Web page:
A nitrogen-doped carbon-coated silicon carbide as a robust and highly efficient metal-free catalyst for sour gas desulfurization in the presence of aromatics as contaminants†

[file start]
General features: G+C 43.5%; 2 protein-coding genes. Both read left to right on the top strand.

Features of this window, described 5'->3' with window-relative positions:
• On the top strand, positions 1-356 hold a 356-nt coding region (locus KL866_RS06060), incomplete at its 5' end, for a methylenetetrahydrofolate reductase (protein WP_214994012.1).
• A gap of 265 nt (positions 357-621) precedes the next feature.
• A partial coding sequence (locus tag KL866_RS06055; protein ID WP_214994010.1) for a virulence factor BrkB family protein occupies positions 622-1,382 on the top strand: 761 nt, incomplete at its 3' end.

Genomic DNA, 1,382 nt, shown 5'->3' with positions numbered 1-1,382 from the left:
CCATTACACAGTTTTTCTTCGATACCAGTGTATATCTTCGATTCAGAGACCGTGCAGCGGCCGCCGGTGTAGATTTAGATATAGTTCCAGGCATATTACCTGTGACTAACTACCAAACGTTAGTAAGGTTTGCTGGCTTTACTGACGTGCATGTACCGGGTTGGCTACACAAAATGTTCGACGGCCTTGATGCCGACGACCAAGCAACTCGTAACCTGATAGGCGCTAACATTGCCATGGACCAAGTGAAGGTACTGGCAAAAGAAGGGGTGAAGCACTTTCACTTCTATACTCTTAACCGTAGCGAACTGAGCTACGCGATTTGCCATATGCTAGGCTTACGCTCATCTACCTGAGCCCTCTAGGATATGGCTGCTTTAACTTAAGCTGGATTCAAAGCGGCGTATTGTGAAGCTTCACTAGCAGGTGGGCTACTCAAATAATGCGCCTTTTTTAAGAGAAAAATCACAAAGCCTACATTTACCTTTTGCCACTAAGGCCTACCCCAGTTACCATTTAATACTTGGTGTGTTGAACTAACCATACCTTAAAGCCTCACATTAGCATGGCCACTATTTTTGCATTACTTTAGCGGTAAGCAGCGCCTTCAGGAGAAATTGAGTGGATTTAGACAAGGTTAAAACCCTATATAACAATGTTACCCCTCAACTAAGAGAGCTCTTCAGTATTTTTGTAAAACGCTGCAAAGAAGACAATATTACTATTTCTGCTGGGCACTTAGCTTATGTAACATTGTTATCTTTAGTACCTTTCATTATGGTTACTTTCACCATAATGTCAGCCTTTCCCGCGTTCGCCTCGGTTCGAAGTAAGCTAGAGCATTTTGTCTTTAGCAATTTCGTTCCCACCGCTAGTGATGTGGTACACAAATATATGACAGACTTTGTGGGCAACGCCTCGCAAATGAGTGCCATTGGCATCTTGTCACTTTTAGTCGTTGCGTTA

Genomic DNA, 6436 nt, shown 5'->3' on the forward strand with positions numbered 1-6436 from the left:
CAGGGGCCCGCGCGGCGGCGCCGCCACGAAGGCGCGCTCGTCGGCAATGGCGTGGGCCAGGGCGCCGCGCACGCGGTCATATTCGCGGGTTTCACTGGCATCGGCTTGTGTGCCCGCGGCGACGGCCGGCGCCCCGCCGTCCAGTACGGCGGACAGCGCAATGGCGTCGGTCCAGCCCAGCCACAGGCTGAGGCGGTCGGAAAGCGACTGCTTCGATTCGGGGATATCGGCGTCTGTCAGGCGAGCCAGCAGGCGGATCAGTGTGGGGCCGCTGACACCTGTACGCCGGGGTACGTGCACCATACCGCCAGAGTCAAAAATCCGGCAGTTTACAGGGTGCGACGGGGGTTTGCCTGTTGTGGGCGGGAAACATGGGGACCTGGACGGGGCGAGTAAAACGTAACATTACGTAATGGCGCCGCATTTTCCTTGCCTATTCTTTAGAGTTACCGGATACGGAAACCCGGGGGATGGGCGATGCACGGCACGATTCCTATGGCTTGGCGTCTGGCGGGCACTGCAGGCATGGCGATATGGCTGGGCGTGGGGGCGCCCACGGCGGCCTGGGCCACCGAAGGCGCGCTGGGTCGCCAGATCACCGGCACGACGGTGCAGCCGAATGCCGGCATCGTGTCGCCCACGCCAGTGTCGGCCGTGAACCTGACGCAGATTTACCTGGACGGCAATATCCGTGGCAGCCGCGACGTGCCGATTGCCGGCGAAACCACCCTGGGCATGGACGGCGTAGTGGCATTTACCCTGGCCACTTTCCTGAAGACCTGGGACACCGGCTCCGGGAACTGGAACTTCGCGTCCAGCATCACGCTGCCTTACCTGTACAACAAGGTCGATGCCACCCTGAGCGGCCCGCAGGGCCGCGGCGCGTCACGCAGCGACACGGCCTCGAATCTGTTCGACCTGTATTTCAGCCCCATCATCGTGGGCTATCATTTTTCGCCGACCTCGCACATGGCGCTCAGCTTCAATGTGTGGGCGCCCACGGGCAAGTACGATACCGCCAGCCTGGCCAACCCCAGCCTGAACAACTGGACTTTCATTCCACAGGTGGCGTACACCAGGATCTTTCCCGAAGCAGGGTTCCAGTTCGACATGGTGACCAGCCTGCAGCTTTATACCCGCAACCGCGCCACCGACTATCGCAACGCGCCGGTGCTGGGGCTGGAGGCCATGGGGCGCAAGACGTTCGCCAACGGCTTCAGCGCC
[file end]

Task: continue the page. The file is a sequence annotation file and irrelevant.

As far as environmental chemistry is concerned, N-doped nanocarbons have been employed as efficient, selective and robust metal-free systems for the selective oxidation of H2S to elemental sulfur in tail gas treatment units. Modified Claus units that include tail gas treatments can reach up to 99.9% conversion of H2S into elemental sulfur, a technology that matches well with the more and more challenging environmental concerns. Contaminants in the feed stream include hydrocarbons whose incomplete upstream removal may pose several problems to the catalytic units of a modified Claus reactor. Indeed, when hydrocarbons meet catalysts, they may undergo degradation processes that typically cause catalyst poisoning and make necessary its frequent regeneration if not its complete substitution. This contribution describes a straightforwardly prepared mesoporous N-doped carbon coating for SiC extrudates, offering the excellent desulfurization performance of the corresponding composite (N–C/SiC) along with its remarkably high resistance towards deactivation/fouling in the presence of relatively high concentrations of toluene [1000 ppm ≤ [tol] ≤ 20 000 ppm] as aromatic contaminant. The study has unveiled the existence of a positive “solvent effect” played by toluene on the process selectivity when N–C/SiC is used as a catalyst while confirming at the same time the remarkably high H2S conversion rates and resistance to deactivation of the metal-free system under harsh reaction conditions.